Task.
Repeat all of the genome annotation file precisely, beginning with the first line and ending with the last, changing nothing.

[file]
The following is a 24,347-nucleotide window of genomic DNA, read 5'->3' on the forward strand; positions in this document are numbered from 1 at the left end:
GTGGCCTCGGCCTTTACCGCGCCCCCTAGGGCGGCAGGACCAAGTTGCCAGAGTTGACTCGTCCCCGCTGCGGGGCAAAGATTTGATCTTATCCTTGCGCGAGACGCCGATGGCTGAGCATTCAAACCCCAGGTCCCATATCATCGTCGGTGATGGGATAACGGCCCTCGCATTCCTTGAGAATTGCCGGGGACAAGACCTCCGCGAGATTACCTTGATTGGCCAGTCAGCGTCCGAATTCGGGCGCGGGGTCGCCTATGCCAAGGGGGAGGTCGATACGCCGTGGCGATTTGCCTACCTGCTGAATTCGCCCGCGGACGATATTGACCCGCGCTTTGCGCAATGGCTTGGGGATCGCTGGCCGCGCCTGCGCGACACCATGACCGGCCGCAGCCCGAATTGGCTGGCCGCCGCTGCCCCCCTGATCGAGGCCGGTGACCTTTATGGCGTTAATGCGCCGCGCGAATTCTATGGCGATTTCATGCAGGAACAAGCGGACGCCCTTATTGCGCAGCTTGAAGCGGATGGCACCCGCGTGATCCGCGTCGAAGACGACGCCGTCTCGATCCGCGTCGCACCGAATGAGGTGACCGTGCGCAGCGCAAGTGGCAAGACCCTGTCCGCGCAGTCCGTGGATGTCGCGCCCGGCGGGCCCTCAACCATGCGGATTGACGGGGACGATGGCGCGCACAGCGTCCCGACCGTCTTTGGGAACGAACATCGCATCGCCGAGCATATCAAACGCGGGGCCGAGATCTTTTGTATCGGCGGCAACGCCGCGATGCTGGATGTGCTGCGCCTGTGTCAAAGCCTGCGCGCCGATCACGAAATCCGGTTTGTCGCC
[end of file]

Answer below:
The following is a 24,347-nucleotide window of genomic DNA, read 5'->3' on the forward strand; positions in this document are numbered from 1 at the left end:
GTGGCCTCGGCCTTTACCGCGCCCCCTAGGGCGGCAGGACCAAGTTGCCAGAGTTGACTCGTCCCCGCTGCGGGGCAAAGATTTGATCTTATCCTTGCGCGAGACGCCGATGGCTGAGCATTCAAACCCCAGGTCCCATATCATCGTCGGTGATGGGATAACGGCCCTCGCATTCCTTGAGAATTGCCGGGGACAAGACCTCCGCGAGATTACCTTGATTGGCCAGTCAGCGTCCGAATTCGGGCGCGGGGTCGCCTATGCCAAGGGGGAGGTCGATACGCCGTGGCGATTTGCCTACCTGCTGAATTCGCCCGCGGACGATATTGACCCGCGCTTTGCGCAATGGCTTGGGGATCGCTGGCCGCGCCTGCGCGACACCATGACCGGCCGCAGCCCGAATTGGCTGGCCGCCGCTGCCCCCCTGATCGAGGCCGGTGACCTTTATGGCGTTAATGCGCCGCGCGAATTCTATGGCGATTTCATGCAGGAACAAGCGGACGCCCTTATTGCGCAGCTTGAAGCGGATGGCACCCGCGTGATCCGCGTCGAAGACGACGCCGTCTCGATCCGCGTCGCACCGAATGAGGTGACCGTGCGCAGCGCAAGTGGCAAGACCCTGTCCGCGCAGTCCGTGGATGTCGCGCCCGGCGGGCCCTCAACCATGCGGATTGACGGGGACGATGGCGCGCACAGCGTCCCGACCGTCTTTGGGAACGAACATCGCATCGCCGAGCATATCAAACGCGGGGCCGAGATCTTTTGTATCGGCGGCAACGCCGCGATGCTGGATGTGCTGCGCCTGTGTCAAAGCCTGCGCGCCGATCACGAAATCCGGTTTGTCGCC